The Royal Philharmonic Orchestra with Pinchas Zukerman, conductor and violinist, at Davies Hall

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Sir Edward conducts an acoustic recording session.

Sir Edward conducts an acoustic recording session.

Davies Hall, San Francisco
January 25, 2016
The Royal Philharmonic Orchestra
Pinchas Zukerman, conductor and violinist

Beethoven – Egmont Overture, Opus 84
Mozart – Violin Concerto No. 5 in A major, K. 219
Elgar – Enigma Variations, Opus 36

I missed hearing the Royal Philharmonic last February in London. But while there, I found myself often reminded of the problems British orchestras and audiences face. Festival Hall, which once sounded like a pretty good hi-fi system, disposed of its Helmholtz “resonators” in a recent renovation and in so doing lost half its reverberation time, however artificial. It now sounds like NBC’s late unlamented Studio 8H.

The Barbican, stashed away in what might as well be a concrete bunker, sounds good when it’s half empty—but that may be because it’s so hard to find. Caveat audience—take the wrong door and they’ll steer you to a gynecologists’ convention. Heard with seats full, the Barbican is nearly as dead and clinical as Festival Hall. And as a facility it lacks external vistas. Settle into its claustrophobic maze at halftime for a glass of something and you may find yourself, as I did, disturbing the homeless. Sort of kills the romance….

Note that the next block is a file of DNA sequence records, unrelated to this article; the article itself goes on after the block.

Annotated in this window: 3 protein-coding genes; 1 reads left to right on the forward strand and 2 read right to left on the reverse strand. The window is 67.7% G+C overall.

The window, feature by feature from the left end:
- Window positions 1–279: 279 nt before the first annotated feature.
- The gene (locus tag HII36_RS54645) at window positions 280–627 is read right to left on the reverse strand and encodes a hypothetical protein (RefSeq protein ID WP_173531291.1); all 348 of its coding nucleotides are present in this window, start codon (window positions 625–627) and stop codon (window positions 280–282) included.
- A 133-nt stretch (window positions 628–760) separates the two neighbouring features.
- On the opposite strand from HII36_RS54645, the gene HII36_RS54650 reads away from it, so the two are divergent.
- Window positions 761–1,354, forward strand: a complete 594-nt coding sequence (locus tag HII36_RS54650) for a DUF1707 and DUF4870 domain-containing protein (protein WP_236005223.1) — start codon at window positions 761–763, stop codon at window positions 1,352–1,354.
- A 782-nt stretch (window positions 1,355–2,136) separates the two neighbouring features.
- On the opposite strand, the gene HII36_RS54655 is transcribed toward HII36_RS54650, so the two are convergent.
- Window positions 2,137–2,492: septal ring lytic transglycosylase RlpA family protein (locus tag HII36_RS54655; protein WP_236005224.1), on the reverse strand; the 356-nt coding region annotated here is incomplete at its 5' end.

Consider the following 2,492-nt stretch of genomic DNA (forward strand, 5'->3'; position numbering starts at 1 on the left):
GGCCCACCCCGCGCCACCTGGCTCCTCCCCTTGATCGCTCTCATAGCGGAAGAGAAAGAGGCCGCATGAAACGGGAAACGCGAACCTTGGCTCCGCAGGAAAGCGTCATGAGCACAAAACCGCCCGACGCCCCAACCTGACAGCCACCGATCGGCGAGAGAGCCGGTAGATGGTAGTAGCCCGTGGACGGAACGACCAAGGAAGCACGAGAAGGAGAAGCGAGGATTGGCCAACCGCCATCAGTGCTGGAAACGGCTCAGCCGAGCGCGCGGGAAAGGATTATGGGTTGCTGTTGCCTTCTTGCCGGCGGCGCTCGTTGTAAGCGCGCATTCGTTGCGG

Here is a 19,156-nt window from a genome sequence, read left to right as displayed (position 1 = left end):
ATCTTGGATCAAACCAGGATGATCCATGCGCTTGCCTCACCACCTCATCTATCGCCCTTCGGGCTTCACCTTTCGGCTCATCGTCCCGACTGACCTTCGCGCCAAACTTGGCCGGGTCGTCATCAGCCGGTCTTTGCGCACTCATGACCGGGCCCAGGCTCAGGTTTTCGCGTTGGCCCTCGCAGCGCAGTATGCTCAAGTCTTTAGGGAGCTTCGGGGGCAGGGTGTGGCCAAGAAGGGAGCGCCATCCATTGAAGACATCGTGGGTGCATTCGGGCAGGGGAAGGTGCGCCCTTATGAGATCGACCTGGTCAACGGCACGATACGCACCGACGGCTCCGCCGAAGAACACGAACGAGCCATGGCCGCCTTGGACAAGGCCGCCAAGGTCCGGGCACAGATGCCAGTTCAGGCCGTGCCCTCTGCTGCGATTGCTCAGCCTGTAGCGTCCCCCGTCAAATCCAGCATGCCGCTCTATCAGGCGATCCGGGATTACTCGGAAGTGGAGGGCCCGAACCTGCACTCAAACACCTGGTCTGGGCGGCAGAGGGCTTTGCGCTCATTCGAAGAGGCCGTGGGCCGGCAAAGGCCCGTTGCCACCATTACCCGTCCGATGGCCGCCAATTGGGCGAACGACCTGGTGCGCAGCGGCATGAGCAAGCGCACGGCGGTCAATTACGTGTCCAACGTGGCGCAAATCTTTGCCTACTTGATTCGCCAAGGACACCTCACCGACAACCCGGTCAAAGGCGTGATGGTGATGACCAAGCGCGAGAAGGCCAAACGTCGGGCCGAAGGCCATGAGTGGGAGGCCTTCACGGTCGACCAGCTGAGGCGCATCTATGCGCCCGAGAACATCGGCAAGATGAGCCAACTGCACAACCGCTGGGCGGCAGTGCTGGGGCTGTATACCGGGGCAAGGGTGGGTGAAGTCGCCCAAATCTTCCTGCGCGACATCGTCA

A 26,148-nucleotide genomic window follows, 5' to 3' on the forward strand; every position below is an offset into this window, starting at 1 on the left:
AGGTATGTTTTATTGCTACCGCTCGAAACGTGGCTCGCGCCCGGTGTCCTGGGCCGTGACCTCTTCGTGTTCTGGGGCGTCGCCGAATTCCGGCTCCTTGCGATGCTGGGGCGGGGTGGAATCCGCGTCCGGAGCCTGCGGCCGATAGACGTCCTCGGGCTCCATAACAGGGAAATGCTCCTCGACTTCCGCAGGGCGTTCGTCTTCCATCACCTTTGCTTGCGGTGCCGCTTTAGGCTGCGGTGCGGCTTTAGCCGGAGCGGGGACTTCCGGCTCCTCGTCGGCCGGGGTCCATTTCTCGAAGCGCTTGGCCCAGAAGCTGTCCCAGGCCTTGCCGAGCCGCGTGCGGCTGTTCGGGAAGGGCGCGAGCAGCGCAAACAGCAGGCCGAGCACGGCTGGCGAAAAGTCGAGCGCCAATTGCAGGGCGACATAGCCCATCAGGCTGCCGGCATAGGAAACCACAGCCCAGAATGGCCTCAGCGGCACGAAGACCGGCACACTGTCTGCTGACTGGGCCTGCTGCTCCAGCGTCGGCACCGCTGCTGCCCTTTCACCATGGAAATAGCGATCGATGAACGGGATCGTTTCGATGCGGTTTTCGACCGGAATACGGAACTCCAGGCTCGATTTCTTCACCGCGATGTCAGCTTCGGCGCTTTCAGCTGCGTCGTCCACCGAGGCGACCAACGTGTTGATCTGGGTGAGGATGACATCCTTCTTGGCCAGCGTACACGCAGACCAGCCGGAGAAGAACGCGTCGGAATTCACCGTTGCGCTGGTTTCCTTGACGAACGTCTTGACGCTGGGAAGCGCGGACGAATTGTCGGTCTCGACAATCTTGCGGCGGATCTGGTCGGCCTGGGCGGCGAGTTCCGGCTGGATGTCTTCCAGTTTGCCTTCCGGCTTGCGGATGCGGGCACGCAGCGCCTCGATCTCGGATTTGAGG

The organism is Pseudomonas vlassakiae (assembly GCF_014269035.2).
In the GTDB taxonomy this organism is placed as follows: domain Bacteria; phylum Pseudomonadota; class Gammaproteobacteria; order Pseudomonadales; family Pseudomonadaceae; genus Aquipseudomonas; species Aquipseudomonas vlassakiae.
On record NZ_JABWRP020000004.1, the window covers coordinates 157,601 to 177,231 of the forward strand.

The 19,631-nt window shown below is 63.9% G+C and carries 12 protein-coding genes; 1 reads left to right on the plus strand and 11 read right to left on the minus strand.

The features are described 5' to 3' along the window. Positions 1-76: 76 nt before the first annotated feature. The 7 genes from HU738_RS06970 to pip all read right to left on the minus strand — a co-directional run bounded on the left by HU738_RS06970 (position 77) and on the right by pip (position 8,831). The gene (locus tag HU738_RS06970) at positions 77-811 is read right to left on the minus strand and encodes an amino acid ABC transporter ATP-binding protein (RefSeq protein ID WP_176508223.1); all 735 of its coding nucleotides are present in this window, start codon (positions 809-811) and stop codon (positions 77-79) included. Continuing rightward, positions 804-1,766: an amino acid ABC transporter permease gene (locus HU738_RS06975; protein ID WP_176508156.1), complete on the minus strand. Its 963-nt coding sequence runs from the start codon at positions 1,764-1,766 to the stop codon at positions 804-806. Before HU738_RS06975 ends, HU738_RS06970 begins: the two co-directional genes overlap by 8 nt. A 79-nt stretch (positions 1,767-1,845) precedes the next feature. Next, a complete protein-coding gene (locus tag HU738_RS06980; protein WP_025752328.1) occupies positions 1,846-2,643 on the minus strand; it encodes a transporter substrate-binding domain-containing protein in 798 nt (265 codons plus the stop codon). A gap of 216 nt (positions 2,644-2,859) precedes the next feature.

London still has five great orchestras, but they, too, struggle to have a home. From a broadcasting standpoint, the Albert Hall is glorious. But it holds too many people. Recently, a new venue for the London Symphony is being proposed, and some land has been found. Cross fingers for a successful hall….But the Royal Philharmonic may be suffering most. This venerated ensemble, founded by Sir Thomas Beecham, is forced to play in Cadogan Hall, a converted Christian Science church off Sloane Square accommodating only 950 patrons. Cadogan is too small for its purpose, and concerts I have heard recorded there lack depth and charm. The Royal Philharmonic, as I ruefully note, is down to a complement of eighty players as it is. No longer quite a top dog, it seems.